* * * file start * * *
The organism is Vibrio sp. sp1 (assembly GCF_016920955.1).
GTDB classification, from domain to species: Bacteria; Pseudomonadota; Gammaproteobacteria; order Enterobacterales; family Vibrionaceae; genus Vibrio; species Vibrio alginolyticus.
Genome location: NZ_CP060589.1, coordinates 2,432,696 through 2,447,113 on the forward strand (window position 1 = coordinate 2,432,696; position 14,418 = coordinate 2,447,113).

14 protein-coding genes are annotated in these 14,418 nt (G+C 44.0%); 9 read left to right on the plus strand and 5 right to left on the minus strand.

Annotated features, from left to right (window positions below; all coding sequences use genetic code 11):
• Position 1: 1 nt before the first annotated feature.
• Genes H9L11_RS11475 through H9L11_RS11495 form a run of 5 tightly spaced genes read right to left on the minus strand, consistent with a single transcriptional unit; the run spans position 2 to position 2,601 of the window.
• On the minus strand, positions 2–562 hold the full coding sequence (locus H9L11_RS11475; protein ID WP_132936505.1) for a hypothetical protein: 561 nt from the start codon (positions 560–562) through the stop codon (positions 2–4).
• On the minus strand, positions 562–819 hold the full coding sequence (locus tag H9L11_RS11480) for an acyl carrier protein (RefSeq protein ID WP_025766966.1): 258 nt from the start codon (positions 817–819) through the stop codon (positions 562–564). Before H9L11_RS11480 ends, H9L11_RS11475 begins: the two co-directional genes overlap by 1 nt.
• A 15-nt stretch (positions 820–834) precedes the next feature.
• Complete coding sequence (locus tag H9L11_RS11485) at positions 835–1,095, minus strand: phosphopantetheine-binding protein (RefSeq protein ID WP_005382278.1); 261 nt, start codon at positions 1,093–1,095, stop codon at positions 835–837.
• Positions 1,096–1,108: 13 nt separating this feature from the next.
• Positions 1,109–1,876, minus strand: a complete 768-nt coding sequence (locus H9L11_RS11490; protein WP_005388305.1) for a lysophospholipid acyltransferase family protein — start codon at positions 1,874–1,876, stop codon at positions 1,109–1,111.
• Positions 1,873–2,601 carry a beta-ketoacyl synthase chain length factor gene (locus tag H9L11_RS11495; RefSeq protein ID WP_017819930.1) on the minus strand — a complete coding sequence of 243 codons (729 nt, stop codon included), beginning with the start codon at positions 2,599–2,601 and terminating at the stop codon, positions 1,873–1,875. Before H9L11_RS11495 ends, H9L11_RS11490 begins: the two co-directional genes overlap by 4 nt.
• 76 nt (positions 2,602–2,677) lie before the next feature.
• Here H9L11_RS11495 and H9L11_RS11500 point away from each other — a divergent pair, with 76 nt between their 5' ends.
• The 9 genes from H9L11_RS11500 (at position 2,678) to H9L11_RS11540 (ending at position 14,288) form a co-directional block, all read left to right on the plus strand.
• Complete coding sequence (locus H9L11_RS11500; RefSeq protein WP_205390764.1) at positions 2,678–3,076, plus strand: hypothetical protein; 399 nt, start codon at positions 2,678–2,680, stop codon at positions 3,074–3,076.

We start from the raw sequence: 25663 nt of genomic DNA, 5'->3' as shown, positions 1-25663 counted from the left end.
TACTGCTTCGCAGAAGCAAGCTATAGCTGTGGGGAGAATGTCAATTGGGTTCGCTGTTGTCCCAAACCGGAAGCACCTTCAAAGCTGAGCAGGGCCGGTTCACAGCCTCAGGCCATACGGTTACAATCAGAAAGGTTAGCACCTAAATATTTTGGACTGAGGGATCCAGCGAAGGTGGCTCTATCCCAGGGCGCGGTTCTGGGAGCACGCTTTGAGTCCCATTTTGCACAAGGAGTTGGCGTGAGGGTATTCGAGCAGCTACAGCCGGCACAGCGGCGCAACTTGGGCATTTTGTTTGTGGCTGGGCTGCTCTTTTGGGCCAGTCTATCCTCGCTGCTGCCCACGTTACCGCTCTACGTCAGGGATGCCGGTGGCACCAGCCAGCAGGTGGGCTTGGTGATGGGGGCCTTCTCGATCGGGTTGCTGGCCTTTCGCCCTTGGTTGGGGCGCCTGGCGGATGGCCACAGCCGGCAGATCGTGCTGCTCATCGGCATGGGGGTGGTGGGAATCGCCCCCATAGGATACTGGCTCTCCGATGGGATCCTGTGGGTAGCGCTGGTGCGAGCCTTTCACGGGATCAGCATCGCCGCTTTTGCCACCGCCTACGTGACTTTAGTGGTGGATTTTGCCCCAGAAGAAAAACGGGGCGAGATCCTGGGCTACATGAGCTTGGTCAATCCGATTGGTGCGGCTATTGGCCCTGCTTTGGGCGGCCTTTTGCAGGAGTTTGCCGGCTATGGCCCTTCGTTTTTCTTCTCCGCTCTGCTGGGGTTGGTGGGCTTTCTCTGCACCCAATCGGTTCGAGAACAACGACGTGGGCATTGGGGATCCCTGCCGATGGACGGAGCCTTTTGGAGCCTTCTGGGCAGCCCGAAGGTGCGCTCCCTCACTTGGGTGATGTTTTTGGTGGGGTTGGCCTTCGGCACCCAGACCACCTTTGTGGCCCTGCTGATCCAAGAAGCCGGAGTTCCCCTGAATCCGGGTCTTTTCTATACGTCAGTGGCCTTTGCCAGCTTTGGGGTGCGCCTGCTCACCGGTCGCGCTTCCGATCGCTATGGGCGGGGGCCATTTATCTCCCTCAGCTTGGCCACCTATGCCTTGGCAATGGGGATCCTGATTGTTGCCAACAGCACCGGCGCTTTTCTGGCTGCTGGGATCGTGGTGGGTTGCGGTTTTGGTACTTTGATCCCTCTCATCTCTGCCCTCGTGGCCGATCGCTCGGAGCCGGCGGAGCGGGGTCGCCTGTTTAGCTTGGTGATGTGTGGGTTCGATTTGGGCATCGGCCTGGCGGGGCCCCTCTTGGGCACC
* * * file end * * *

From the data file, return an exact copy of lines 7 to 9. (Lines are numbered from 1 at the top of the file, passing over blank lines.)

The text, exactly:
• Genes H9L11_RS11475 through H9L11_RS11495 form a run of 5 tightly spaced genes read right to left on the minus strand, consistent with a single transcriptional unit; the run spans position 2 to position 2,601 of the window.
• On the minus strand, positions 2–562 hold the full coding sequence (locus H9L11_RS11475; protein ID WP_132936505.1) for a hypothetical protein: 561 nt from the start codon (positions 560–562) through the stop codon (positions 2–4).
• On the minus strand, positions 562–819 hold the full coding sequence (locus tag H9L11_RS11480) for an acyl carrier protein (RefSeq protein ID WP_025766966.1): 258 nt from the start codon (positions 817–819) through the stop codon (positions 562–564). Before H9L11_RS11480 ends, H9L11_RS11475 begins: the two co-directional genes overlap by 1 nt.